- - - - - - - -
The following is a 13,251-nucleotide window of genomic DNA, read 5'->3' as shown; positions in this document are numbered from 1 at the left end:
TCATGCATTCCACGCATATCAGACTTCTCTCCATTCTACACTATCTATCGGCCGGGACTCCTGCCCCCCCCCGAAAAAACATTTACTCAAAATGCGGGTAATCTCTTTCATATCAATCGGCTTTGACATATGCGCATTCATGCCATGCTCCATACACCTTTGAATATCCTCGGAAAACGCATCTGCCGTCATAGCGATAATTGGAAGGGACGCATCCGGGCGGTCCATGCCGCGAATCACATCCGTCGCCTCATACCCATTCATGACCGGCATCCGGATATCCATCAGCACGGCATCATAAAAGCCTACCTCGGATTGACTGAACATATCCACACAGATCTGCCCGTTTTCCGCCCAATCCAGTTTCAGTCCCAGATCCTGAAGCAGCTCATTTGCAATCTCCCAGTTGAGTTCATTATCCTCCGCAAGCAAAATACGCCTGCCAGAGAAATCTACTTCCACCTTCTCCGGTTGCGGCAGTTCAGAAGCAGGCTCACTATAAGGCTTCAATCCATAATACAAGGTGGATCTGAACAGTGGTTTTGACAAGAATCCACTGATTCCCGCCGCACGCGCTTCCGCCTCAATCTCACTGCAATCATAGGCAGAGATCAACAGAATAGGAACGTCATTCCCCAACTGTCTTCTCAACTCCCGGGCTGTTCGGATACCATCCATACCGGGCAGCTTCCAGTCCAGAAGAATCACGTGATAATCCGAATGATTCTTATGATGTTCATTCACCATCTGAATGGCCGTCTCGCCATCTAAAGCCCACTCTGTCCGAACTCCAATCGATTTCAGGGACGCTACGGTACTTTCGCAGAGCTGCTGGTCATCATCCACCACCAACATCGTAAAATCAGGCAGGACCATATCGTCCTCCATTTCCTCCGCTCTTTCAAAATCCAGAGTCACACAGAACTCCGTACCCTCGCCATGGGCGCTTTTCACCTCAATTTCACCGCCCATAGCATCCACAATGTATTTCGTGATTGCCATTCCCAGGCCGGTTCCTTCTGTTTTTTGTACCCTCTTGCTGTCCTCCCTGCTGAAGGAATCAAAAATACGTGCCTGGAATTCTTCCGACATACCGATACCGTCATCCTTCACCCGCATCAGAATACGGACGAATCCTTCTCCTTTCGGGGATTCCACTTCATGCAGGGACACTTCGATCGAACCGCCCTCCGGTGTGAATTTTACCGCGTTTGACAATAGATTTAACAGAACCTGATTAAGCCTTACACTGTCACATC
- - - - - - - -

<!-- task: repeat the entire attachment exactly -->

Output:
The following is a 13,251-nucleotide window of genomic DNA, read 5'->3' as shown; positions in this document are numbered from 1 at the left end:
TCATGCATTCCACGCATATCAGACTTCTCTCCATTCTACACTATCTATCGGCCGGGACTCCTGCCCCCCCCCGAAAAAACATTTACTCAAAATGCGGGTAATCTCTTTCATATCAATCGGCTTTGACATATGCGCATTCATGCCATGCTCCATACACCTTTGAATATCCTCGGAAAACGCATCTGCCGTCATAGCGATAATTGGAAGGGACGCATCCGGGCGGTCCATGCCGCGAATCACATCCGTCGCCTCATACCCATTCATGACCGGCATCCGGATATCCATCAGCACGGCATCATAAAAGCCTACCTCGGATTGACTGAACATATCCACACAGATCTGCCCGTTTTCCGCCCAATCCAGTTTCAGTCCCAGATCCTGAAGCAGCTCATTTGCAATCTCCCAGTTGAGTTCATTATCCTCCGCAAGCAAAATACGCCTGCCAGAGAAATCTACTTCCACCTTCTCCGGTTGCGGCAGTTCAGAAGCAGGCTCACTATAAGGCTTCAATCCATAATACAAGGTGGATCTGAACAGTGGTTTTGACAAGAATCCACTGATTCCCGCCGCACGCGCTTCCGCCTCAATCTCACTGCAATCATAGGCAGAGATCAACAGAATAGGAACGTCATTCCCCAACTGTCTTCTCAACTCCCGGGCTGTTCGGATACCATCCATACCGGGCAGCTTCCAGTCCAGAAGAATCACGTGATAATCCGAATGATTCTTATGATGTTCATTCACCATCTGAATGGCCGTCTCGCCATCTAAAGCCCACTCTGTCCGAACTCCAATCGATTTCAGGGACGCTACGGTACTTTCGCAGAGCTGCTGGTCATCATCCACCACCAACATCGTAAAATCAGGCAGGACCATATCGTCCTCCATTTCCTCCGCTCTTTCAAAATCCAGAGTCACACAGAACTCCGTACCCTCGCCATGGGCGCTTTTCACCTCAATTTCACCGCCCATAGCATCCACAATGTATTTCGTGATTGCCATTCCCAGGCCGGTTCCTTCTGTTTTTTGTACCCTCTTGCTGTCCTCCCTGCTGAAGGAATCAAAAATACGTGCCTGGAATTCTTCCGACATACCGATACCGTCATCCTTCACCCGCATCAGAATACGGACGAATCCTTCTCCTTTCGGGGATTCCACTTCATGCAGGGACACTTCGATCGAACCGCCCTCCGGTGTGAATTTTACCGCGTTTGACAATAGATTTAACAGAACCTGATTAAGCCTTACACTGTCACATC